October 27, 2009
Callister's Schemata for Thinking Like a Research Expert
According to Paul D. Callister, Director of the Leon E. Bloch Law Library at the Univ. of Missouri–Kansas City, "our profession lacks sufficient pedagogy [in legal research instruction], both theory and methodology based on such theory." I beg to differ though our professional literature may indeed be "meager" compared to the pedagogical literature in other fields as noted by Callister in Time to Blossom: An Inquiry into Bloom’s Taxonomy as a Means to Ordered Legal Research Skills[Bepress]. Callister has certainly made an interesting recent contribution to the literature with his Thinking Like a Research Expert: Schemata for Teaching Complex Problem-Solving Skills, 28 Legal Reference Services Quarterly 31 (2009) and in his Time to Blossom article he proposes an adapted version of Bloom’s Taxonomy for designing legal research courses. From the abstract:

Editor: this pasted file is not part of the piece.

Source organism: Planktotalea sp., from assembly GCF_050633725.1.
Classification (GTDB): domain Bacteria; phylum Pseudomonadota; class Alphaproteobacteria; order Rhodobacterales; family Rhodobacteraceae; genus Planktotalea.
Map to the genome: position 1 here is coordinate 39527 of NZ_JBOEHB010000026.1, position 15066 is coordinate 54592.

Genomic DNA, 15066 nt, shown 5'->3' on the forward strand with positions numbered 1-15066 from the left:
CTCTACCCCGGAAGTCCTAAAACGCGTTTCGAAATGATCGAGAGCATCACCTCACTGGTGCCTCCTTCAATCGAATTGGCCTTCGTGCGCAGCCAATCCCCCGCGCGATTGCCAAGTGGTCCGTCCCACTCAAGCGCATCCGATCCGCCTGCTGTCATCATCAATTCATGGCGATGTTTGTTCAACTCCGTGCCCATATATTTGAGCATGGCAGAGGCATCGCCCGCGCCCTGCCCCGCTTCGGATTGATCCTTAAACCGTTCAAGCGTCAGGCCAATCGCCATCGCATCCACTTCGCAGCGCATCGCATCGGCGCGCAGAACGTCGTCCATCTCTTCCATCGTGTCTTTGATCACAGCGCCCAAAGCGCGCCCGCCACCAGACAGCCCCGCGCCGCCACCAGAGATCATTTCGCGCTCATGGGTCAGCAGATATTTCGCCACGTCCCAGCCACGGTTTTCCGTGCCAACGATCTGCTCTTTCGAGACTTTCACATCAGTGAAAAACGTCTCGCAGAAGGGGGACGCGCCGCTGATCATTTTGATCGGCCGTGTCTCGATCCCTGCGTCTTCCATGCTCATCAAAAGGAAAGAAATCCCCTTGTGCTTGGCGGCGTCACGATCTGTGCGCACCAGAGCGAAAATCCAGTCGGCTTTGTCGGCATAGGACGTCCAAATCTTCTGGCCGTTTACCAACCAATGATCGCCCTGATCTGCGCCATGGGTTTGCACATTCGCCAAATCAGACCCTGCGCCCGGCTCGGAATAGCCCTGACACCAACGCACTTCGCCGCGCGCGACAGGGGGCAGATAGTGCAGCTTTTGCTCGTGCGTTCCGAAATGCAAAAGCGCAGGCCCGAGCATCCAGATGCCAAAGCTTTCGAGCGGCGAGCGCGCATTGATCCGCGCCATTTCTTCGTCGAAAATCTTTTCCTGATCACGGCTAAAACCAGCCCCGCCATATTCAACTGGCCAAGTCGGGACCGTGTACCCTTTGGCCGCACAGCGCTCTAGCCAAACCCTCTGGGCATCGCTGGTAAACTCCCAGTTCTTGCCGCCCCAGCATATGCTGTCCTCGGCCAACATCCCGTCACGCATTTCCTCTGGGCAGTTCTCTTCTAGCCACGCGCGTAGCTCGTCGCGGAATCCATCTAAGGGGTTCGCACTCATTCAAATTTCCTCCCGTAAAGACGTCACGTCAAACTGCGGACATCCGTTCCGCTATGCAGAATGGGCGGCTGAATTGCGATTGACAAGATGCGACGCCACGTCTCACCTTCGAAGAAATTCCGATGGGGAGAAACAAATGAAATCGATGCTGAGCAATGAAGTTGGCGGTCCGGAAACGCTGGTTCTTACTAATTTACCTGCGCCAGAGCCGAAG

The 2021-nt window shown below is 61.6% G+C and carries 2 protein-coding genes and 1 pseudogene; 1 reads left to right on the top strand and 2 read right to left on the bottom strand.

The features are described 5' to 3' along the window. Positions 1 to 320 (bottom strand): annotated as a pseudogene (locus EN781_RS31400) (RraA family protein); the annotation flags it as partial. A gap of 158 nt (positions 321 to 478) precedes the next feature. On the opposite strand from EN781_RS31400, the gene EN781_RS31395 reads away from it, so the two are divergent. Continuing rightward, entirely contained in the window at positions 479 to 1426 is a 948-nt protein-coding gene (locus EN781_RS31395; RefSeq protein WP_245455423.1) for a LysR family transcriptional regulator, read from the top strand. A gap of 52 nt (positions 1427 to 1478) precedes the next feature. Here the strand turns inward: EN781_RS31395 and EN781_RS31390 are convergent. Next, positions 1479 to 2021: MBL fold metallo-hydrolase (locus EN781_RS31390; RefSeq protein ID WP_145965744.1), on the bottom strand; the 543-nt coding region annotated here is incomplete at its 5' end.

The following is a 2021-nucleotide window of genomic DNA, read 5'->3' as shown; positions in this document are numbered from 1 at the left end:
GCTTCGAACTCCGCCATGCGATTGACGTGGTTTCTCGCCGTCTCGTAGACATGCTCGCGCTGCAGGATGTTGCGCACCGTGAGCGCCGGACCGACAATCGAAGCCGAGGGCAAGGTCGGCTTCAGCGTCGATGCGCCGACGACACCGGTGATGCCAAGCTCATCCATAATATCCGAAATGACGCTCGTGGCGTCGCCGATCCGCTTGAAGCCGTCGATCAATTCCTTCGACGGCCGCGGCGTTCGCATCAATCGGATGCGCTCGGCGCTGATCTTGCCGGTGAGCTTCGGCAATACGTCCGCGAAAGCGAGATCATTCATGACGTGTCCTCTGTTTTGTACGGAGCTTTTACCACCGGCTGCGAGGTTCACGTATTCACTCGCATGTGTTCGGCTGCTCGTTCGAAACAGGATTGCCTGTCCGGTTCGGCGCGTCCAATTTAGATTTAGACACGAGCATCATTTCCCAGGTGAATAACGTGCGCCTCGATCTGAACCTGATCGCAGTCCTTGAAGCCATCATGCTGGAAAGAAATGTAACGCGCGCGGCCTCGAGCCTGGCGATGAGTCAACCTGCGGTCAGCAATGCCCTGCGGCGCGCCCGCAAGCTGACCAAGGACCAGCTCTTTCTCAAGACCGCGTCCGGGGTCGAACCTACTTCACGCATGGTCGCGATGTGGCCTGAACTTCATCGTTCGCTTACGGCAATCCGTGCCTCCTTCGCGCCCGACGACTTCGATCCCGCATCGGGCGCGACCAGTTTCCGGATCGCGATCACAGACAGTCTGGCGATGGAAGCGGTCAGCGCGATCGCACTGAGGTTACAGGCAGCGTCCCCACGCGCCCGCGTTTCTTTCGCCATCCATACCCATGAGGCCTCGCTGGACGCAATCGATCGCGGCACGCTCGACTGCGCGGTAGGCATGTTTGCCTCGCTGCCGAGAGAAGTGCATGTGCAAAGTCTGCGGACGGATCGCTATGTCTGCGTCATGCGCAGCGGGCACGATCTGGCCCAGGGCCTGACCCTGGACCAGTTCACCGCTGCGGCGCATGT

Within law librarianship and legal education, there has been far too little scholarly engagement on the underlying pedagogy at the heart of legal research instruction. To correct this deficiency, law librarianship needs to open a dialogue and should consider adapting Bloom’s Taxonomy as a common schema for a collaborative effort.
Unfamiliar with Bloom's Taxonomy? See Bloom's Taxonomy of Learning Domains: The Three Types of Learning and Wikipedia's entry for background information.
Callister's Time to Blossom was initially presented at the "Conference on Legal Information: Scholarship and Teaching," held at the University of Colorado Law School on June 21-22, 2009, as part of its Boulder Summer Conference Series. Interesting but not nearly as stimulating as his Thinking Like a Research Expert article. The latter is highly recommended.
Hat tip to Robert Richard's Legal Infomatics Blog post. [JH]